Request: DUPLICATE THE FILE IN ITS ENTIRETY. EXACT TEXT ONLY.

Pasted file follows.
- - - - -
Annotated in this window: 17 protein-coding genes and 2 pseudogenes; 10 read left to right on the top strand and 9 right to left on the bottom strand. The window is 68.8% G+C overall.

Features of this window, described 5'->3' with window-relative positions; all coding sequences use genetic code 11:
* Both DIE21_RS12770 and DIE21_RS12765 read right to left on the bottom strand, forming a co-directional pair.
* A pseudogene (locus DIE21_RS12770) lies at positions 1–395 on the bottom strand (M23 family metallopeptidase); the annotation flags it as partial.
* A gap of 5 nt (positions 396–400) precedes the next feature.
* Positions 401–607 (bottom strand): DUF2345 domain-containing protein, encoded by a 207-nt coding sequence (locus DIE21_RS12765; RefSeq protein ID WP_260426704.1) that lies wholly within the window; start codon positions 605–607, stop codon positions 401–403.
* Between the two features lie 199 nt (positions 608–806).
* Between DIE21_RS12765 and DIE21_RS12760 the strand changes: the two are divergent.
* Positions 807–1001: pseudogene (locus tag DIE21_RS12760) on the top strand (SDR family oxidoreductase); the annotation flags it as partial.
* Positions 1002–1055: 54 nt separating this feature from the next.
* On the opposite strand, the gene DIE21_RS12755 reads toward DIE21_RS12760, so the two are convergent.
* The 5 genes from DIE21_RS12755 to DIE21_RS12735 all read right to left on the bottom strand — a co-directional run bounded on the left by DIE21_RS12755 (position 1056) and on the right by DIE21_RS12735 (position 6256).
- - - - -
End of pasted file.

Annotated in this window: 17 protein-coding genes and 2 pseudogenes; 10 read left to right on the top strand and 9 right to left on the bottom strand. The window is 68.8% G+C overall.

Features of this window, described 5'->3' with window-relative positions; all coding sequences use genetic code 11:
* Both DIE21_RS12770 and DIE21_RS12765 read right to left on the bottom strand, forming a co-directional pair.
* A pseudogene (locus DIE21_RS12770) lies at positions 1–395 on the bottom strand (M23 family metallopeptidase); the annotation flags it as partial.
* A gap of 5 nt (positions 396–400) precedes the next feature.
* Positions 401–607 (bottom strand): DUF2345 domain-containing protein, encoded by a 207-nt coding sequence (locus DIE21_RS12765; RefSeq protein ID WP_260426704.1) that lies wholly within the window; start codon positions 605–607, stop codon positions 401–403.
* Between the two features lie 199 nt (positions 608–806).
* Between DIE21_RS12765 and DIE21_RS12760 the strand changes: the two are divergent.
* Positions 807–1001: pseudogene (locus tag DIE21_RS12760) on the top strand (SDR family oxidoreductase); the annotation flags it as partial.
* Positions 1002–1055: 54 nt separating this feature from the next.
* On the opposite strand, the gene DIE21_RS12755 reads toward DIE21_RS12760, so the two are convergent.
* The 5 genes from DIE21_RS12755 to DIE21_RS12735 all read right to left on the bottom strand — a co-directional run bounded on the left by DIE21_RS12755 (position 1056) and on the right by DIE21_RS12735 (position 6256).